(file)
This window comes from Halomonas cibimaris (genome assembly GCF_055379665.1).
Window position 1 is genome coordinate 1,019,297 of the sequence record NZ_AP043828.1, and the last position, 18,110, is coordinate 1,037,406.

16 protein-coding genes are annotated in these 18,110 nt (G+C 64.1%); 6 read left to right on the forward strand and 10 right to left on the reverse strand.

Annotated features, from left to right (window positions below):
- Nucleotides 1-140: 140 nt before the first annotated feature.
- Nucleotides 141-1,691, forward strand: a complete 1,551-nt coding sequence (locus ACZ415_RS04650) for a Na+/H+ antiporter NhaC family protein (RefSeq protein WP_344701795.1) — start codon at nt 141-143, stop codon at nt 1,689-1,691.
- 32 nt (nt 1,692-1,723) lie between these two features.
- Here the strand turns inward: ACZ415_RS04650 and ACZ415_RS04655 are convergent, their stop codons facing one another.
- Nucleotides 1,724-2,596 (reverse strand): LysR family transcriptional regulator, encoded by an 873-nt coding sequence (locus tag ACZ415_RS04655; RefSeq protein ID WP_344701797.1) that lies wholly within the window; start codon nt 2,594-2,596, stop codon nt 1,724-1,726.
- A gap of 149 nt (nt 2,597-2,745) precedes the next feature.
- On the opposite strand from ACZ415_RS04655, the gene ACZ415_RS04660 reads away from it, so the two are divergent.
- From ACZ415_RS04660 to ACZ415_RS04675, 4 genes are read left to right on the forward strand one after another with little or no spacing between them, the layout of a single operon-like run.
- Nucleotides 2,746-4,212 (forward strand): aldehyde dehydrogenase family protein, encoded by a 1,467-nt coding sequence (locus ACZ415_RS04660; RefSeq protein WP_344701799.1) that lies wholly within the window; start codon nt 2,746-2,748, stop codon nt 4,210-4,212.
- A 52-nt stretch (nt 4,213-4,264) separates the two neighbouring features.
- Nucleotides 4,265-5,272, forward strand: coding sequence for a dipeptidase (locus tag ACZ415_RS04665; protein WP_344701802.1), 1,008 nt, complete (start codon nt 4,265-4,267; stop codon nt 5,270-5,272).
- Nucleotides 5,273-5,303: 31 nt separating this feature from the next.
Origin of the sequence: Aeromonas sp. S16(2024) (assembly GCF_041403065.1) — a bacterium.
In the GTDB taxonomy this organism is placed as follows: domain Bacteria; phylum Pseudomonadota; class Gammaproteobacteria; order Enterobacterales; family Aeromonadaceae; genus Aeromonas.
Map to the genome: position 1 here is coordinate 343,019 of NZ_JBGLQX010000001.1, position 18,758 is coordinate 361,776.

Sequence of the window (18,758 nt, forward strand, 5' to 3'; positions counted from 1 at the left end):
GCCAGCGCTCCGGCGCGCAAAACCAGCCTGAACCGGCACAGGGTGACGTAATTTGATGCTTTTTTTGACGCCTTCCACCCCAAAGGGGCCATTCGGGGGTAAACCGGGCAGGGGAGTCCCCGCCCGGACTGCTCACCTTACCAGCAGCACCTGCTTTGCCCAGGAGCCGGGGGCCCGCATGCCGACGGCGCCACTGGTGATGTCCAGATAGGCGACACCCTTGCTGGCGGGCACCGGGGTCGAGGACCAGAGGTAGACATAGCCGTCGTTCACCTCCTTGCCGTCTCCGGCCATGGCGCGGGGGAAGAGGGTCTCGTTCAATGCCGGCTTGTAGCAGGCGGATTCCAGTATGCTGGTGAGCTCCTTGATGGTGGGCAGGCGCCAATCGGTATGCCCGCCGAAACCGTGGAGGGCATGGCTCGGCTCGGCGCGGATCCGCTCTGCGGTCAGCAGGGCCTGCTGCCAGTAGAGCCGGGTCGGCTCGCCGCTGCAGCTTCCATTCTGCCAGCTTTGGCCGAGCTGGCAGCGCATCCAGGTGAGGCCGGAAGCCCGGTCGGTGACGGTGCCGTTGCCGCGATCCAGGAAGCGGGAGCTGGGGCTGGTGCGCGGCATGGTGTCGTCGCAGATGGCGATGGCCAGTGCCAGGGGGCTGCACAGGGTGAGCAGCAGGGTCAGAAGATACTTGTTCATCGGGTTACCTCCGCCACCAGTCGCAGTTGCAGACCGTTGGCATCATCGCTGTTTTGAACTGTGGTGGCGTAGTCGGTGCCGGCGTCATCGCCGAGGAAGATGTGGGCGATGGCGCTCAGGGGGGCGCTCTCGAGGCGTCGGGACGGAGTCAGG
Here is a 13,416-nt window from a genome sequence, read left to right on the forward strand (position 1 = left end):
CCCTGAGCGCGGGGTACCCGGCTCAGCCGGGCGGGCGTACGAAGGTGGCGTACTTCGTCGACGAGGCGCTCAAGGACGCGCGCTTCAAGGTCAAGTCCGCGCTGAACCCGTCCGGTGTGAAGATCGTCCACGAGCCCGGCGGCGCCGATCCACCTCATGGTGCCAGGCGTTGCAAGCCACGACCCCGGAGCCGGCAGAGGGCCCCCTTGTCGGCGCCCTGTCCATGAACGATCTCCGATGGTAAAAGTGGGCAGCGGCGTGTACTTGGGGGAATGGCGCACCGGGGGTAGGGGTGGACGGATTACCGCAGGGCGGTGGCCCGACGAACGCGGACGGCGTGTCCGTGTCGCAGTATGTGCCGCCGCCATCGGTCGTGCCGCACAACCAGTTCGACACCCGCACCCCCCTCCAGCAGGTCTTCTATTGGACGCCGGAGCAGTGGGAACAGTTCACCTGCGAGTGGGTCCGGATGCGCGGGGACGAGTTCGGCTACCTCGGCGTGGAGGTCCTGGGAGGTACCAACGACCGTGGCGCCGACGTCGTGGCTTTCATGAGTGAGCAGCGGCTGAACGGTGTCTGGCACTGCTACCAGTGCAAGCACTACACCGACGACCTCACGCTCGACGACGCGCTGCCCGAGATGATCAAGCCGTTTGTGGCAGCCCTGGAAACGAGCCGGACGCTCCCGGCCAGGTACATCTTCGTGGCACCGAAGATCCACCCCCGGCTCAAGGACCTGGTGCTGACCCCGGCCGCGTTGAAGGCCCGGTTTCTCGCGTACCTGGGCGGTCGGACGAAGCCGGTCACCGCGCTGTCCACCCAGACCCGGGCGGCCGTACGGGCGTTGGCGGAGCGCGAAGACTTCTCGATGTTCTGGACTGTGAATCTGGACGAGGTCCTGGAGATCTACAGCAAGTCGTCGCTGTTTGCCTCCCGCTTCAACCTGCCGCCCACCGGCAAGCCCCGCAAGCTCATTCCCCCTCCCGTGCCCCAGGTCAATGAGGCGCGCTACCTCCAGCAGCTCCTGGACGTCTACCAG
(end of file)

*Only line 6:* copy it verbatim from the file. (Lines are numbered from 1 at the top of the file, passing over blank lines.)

- Nucleotides 141-1,691, forward strand: a complete 1,551-nt coding sequence (locus ACZ415_RS04650) for a Na+/H+ antiporter NhaC family protein (RefSeq protein WP_344701795.1) — start codon at nt 141-143, stop codon at nt 1,689-1,691.